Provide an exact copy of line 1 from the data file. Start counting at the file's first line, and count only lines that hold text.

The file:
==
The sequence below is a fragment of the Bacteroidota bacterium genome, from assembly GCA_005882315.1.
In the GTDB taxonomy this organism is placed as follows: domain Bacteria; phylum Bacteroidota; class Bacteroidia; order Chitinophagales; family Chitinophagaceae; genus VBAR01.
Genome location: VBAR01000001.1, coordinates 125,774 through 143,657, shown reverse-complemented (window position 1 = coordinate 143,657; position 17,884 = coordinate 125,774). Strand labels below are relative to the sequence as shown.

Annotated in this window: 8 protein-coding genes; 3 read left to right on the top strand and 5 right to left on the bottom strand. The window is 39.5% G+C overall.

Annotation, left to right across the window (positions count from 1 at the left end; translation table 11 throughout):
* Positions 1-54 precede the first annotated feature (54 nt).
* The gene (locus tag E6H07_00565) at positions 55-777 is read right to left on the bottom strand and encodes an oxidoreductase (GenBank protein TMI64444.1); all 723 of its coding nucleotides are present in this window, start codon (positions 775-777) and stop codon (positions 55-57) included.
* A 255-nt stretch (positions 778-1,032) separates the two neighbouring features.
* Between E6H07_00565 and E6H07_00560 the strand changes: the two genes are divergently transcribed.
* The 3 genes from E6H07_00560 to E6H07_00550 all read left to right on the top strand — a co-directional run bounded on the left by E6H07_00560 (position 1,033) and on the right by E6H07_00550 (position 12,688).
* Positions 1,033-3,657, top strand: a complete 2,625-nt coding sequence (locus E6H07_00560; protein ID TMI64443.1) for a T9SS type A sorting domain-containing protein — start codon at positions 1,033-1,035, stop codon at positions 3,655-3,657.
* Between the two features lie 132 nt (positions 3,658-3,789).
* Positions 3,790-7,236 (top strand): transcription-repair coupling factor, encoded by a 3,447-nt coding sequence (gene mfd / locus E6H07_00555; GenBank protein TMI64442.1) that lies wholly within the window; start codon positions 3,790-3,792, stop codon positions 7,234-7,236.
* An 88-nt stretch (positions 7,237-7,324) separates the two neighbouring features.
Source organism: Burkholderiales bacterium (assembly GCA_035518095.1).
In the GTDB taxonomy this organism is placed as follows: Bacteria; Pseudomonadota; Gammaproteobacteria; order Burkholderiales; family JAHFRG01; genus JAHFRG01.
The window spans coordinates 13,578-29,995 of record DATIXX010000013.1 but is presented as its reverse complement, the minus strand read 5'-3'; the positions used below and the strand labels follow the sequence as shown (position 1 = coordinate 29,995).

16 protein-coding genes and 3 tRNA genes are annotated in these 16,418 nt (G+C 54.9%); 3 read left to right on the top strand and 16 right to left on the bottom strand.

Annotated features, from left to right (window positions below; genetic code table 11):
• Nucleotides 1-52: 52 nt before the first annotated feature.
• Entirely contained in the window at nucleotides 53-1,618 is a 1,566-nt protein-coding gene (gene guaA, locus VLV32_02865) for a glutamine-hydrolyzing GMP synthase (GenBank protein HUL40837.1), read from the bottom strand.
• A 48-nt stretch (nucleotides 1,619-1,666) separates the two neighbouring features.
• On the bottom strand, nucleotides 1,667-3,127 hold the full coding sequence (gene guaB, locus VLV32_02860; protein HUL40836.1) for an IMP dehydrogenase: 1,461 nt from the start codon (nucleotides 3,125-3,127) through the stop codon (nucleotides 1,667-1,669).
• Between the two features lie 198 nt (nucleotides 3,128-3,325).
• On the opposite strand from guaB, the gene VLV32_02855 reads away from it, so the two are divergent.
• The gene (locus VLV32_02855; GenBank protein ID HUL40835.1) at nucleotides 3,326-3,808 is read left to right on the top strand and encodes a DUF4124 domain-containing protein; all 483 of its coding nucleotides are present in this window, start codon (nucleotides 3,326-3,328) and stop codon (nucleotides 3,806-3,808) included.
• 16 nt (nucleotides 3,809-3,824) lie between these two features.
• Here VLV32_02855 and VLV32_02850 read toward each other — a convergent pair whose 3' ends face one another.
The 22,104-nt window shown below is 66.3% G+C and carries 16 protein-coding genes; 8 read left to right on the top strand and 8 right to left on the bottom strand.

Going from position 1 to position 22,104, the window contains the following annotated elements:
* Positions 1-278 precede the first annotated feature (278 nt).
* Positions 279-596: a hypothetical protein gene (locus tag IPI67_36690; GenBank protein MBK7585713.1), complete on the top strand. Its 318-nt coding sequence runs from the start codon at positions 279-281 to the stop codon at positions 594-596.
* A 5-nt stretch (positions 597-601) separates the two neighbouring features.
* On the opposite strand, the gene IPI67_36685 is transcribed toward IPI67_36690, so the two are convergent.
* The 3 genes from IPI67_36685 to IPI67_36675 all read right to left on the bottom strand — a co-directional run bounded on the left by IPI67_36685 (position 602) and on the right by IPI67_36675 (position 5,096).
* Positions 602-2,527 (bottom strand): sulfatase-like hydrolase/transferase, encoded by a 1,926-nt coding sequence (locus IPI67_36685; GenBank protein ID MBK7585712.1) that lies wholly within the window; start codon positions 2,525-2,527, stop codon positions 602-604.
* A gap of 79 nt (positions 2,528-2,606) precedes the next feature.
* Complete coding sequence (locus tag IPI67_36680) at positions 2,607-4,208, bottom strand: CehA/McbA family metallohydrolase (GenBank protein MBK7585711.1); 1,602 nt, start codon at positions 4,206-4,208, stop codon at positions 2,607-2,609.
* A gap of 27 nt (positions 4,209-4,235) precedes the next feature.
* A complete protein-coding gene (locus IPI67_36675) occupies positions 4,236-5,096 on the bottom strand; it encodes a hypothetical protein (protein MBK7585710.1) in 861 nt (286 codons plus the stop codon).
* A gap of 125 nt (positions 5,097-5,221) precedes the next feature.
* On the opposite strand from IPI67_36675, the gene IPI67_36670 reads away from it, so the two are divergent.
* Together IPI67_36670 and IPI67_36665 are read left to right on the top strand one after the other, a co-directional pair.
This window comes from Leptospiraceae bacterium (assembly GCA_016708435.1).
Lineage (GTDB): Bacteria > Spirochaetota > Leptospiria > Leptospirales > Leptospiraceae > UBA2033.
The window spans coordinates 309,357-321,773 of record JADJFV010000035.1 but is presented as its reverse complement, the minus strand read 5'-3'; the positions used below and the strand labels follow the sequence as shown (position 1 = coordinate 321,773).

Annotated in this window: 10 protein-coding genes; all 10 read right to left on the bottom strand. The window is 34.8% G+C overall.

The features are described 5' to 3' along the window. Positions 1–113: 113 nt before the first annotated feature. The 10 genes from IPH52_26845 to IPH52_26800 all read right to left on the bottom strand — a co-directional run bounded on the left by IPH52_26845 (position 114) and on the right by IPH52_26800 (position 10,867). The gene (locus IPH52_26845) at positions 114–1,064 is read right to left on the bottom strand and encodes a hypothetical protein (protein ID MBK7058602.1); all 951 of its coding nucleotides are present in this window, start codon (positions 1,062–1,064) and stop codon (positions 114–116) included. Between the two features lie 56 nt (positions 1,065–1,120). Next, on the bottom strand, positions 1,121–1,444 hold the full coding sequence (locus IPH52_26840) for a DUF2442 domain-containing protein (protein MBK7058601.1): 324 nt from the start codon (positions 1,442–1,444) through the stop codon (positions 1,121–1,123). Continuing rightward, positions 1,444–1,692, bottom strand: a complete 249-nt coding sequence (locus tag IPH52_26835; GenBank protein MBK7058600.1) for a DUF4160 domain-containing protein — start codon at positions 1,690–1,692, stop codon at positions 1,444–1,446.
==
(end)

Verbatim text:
The sequence below is a fragment of the Bacteroidota bacterium genome, from assembly GCA_005882315.1.